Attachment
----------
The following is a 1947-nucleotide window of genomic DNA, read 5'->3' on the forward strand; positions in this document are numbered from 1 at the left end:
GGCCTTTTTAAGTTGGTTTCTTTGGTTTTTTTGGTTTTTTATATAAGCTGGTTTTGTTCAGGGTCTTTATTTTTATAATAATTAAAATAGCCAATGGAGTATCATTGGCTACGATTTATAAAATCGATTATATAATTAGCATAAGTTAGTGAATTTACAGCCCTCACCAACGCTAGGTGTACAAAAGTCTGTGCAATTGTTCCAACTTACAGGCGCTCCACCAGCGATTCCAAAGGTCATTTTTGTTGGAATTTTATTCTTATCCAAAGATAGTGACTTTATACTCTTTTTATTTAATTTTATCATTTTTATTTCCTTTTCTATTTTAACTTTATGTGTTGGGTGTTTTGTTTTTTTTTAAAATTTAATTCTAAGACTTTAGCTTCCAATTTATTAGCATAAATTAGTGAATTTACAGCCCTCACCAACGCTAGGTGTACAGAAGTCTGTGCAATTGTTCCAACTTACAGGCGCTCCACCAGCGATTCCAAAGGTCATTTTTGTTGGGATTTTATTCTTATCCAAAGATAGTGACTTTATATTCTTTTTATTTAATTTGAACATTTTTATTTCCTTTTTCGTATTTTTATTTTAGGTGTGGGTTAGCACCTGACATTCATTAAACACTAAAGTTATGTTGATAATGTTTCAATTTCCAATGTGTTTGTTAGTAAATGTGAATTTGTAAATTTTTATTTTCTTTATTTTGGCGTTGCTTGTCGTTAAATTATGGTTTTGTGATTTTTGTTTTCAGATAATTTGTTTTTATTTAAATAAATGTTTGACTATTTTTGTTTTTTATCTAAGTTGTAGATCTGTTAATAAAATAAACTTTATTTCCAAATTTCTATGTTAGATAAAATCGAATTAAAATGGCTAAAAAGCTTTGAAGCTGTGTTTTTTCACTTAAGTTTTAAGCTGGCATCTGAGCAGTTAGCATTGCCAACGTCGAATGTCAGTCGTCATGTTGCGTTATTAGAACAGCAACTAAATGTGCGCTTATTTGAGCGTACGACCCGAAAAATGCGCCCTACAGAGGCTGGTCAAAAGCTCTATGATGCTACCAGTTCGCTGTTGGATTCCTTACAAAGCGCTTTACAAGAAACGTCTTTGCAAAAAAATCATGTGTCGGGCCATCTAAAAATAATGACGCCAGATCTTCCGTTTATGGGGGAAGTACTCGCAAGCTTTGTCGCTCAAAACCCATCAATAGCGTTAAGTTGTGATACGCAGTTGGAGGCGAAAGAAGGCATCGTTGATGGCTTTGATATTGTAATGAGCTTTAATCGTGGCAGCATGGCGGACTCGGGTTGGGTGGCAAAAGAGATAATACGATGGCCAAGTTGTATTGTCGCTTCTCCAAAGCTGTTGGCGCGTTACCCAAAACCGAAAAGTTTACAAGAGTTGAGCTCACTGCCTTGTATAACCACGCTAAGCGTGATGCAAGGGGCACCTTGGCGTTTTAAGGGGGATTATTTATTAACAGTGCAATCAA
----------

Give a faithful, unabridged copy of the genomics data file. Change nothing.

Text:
The following is a 1947-nucleotide window of genomic DNA, read 5'->3' on the forward strand; positions in this document are numbered from 1 at the left end:
GGCCTTTTTAAGTTGGTTTCTTTGGTTTTTTTGGTTTTTTATATAAGCTGGTTTTGTTCAGGGTCTTTATTTTTATAATAATTAAAATAGCCAATGGAGTATCATTGGCTACGATTTATAAAATCGATTATATAATTAGCATAAGTTAGTGAATTTACAGCCCTCACCAACGCTAGGTGTACAAAAGTCTGTGCAATTGTTCCAACTTACAGGCGCTCCACCAGCGATTCCAAAGGTCATTTTTGTTGGAATTTTATTCTTATCCAAAGATAGTGACTTTATACTCTTTTTATTTAATTTTATCATTTTTATTTCCTTTTCTATTTTAACTTTATGTGTTGGGTGTTTTGTTTTTTTTTAAAATTTAATTCTAAGACTTTAGCTTCCAATTTATTAGCATAAATTAGTGAATTTACAGCCCTCACCAACGCTAGGTGTACAGAAGTCTGTGCAATTGTTCCAACTTACAGGCGCTCCACCAGCGATTCCAAAGGTCATTTTTGTTGGGATTTTATTCTTATCCAAAGATAGTGACTTTATATTCTTTTTATTTAATTTGAACATTTTTATTTCCTTTTTCGTATTTTTATTTTAGGTGTGGGTTAGCACCTGACATTCATTAAACACTAAAGTTATGTTGATAATGTTTCAATTTCCAATGTGTTTGTTAGTAAATGTGAATTTGTAAATTTTTATTTTCTTTATTTTGGCGTTGCTTGTCGTTAAATTATGGTTTTGTGATTTTTGTTTTCAGATAATTTGTTTTTATTTAAATAAATGTTTGACTATTTTTGTTTTTTATCTAAGTTGTAGATCTGTTAATAAAATAAACTTTATTTCCAAATTTCTATGTTAGATAAAATCGAATTAAAATGGCTAAAAAGCTTTGAAGCTGTGTTTTTTCACTTAAGTTTTAAGCTGGCATCTGAGCAGTTAGCATTGCCAACGTCGAATGTCAGTCGTCATGTTGCGTTATTAGAACAGCAACTAAATGTGCGCTTATTTGAGCGTACGACCCGAAAAATGCGCCCTACAGAGGCTGGTCAAAAGCTCTATGATGCTACCAGTTCGCTGTTGGATTCCTTACAAAGCGCTTTACAAGAAACGTCTTTGCAAAAAAATCATGTGTCGGGCCATCTAAAAATAATGACGCCAGATCTTCCGTTTATGGGGGAAGTACTCGCAAGCTTTGTCGCTCAAAACCCATCAATAGCGTTAAGTTGTGATACGCAGTTGGAGGCGAAAGAAGGCATCGTTGATGGCTTTGATATTGTAATGAGCTTTAATCGTGGCAGCATGGCGGACTCGGGTTGGGTGGCAAAAGAGATAATACGATGGCCAAGTTGTATTGTCGCTTCTCCAAAGCTGTTGGCGCGTTACCCAAAACCGAAAAGTTTACAAGAGTTGAGCTCACTGCCTTGTATAACCACGCTAAGCGTGATGCAAGGGGCACCTTGGCGTTTTAAGGGGGATTATTTATTAACAGTGCAATCAA